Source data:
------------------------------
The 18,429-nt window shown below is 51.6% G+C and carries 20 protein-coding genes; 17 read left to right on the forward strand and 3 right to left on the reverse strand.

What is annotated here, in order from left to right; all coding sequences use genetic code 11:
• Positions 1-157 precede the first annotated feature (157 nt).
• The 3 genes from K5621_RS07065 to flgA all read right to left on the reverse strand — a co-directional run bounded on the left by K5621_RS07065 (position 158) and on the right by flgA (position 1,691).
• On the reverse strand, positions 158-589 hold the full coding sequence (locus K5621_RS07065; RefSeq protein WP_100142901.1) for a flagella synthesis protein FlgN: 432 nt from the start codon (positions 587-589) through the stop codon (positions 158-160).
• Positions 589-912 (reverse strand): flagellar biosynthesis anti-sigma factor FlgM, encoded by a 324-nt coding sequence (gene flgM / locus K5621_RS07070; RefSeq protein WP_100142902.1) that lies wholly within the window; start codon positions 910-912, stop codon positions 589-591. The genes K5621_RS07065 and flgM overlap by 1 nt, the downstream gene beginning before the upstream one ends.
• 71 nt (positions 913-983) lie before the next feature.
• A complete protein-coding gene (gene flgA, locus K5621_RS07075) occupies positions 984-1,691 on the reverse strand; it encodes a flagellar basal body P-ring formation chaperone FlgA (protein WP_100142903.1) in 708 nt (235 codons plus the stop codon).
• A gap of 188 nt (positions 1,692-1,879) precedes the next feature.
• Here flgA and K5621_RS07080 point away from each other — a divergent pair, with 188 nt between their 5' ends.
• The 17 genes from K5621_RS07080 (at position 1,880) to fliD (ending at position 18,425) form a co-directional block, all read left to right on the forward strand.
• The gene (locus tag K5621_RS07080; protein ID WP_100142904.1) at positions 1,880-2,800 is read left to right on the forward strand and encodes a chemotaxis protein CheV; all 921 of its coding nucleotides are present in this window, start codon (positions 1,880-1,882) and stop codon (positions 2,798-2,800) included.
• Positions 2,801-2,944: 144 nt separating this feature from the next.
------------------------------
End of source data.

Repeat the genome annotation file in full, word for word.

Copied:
The 18,429-nt window shown below is 51.6% G+C and carries 20 protein-coding genes; 17 read left to right on the forward strand and 3 right to left on the reverse strand.

What is annotated here, in order from left to right; all coding sequences use genetic code 11:
• Positions 1-157 precede the first annotated feature (157 nt).
• The 3 genes from K5621_RS07065 to flgA all read right to left on the reverse strand — a co-directional run bounded on the left by K5621_RS07065 (position 158) and on the right by flgA (position 1,691).
• On the reverse strand, positions 158-589 hold the full coding sequence (locus K5621_RS07065; RefSeq protein WP_100142901.1) for a flagella synthesis protein FlgN: 432 nt from the start codon (positions 587-589) through the stop codon (positions 158-160).
• Positions 589-912 (reverse strand): flagellar biosynthesis anti-sigma factor FlgM, encoded by a 324-nt coding sequence (gene flgM / locus K5621_RS07070; RefSeq protein WP_100142902.1) that lies wholly within the window; start codon positions 910-912, stop codon positions 589-591. The genes K5621_RS07065 and flgM overlap by 1 nt, the downstream gene beginning before the upstream one ends.
• 71 nt (positions 913-983) lie before the next feature.
• A complete protein-coding gene (gene flgA, locus K5621_RS07075) occupies positions 984-1,691 on the reverse strand; it encodes a flagellar basal body P-ring formation chaperone FlgA (protein WP_100142903.1) in 708 nt (235 codons plus the stop codon).
• A gap of 188 nt (positions 1,692-1,879) precedes the next feature.
• Here flgA and K5621_RS07080 point away from each other — a divergent pair, with 188 nt between their 5' ends.
• The 17 genes from K5621_RS07080 (at position 1,880) to fliD (ending at position 18,425) form a co-directional block, all read left to right on the forward strand.
• The gene (locus tag K5621_RS07080; protein ID WP_100142904.1) at positions 1,880-2,800 is read left to right on the forward strand and encodes a chemotaxis protein CheV; all 921 of its coding nucleotides are present in this window, start codon (positions 1,880-1,882) and stop codon (positions 2,798-2,800) included.
• Positions 2,801-2,944: 144 nt separating this feature from the next.